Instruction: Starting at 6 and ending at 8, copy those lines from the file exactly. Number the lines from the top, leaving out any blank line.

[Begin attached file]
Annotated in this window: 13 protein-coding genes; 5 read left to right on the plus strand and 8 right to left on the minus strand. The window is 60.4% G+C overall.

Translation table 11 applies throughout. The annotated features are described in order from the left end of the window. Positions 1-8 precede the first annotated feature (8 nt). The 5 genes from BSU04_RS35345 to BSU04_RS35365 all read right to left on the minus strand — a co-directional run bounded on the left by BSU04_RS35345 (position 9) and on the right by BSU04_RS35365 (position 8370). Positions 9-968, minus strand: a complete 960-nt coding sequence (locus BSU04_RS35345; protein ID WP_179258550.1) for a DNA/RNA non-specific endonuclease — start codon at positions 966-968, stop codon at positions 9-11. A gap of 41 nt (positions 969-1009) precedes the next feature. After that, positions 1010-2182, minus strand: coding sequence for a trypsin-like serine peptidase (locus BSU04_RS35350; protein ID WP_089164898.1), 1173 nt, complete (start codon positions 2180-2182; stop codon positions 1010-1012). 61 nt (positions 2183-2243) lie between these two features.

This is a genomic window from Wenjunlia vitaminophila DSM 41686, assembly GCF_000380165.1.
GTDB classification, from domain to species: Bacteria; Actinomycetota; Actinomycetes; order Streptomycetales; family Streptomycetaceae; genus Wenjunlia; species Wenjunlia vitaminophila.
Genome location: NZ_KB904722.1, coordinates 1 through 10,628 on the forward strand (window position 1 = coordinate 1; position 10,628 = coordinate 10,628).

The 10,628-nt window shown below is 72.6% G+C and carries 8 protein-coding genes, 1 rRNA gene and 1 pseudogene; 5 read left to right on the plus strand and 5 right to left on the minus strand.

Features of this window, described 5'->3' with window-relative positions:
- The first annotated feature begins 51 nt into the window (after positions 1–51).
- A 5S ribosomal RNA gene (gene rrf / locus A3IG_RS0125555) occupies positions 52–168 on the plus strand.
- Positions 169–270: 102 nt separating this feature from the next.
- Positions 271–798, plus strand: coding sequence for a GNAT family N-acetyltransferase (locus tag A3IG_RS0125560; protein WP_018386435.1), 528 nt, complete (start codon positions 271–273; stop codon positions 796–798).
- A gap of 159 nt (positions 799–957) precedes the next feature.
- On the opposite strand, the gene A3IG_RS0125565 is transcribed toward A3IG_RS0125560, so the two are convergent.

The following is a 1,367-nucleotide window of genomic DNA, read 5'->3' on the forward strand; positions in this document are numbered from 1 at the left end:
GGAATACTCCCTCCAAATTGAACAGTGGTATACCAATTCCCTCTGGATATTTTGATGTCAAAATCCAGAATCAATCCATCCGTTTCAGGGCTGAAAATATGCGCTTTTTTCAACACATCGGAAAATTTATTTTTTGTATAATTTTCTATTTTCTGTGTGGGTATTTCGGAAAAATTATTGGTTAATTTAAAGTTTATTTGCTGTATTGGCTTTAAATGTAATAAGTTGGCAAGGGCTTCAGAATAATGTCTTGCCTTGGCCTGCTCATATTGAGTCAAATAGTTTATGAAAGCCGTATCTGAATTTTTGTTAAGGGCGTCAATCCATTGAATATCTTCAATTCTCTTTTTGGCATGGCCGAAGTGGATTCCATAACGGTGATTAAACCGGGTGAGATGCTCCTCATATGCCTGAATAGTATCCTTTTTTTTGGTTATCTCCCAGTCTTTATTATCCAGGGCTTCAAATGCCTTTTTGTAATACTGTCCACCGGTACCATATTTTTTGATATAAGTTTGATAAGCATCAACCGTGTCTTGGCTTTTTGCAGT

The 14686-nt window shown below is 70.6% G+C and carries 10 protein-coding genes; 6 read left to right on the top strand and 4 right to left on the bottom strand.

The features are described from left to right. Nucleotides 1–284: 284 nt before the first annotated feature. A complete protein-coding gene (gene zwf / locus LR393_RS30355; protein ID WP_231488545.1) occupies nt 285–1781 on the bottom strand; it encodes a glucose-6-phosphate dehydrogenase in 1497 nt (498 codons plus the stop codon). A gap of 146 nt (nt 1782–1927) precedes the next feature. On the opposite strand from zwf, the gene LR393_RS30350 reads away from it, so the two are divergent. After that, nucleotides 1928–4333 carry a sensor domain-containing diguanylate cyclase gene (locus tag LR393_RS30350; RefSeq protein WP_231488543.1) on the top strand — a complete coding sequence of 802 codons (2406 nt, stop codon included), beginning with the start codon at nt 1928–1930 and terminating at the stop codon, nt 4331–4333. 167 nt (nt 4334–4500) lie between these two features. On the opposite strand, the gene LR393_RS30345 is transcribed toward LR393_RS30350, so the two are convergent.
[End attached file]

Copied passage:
The 10,628-nt window shown below is 72.6% G+C and carries 8 protein-coding genes, 1 rRNA gene and 1 pseudogene; 5 read left to right on the plus strand and 5 right to left on the minus strand.

Features of this window, described 5'->3' with window-relative positions:
- The first annotated feature begins 51 nt into the window (after positions 1–51).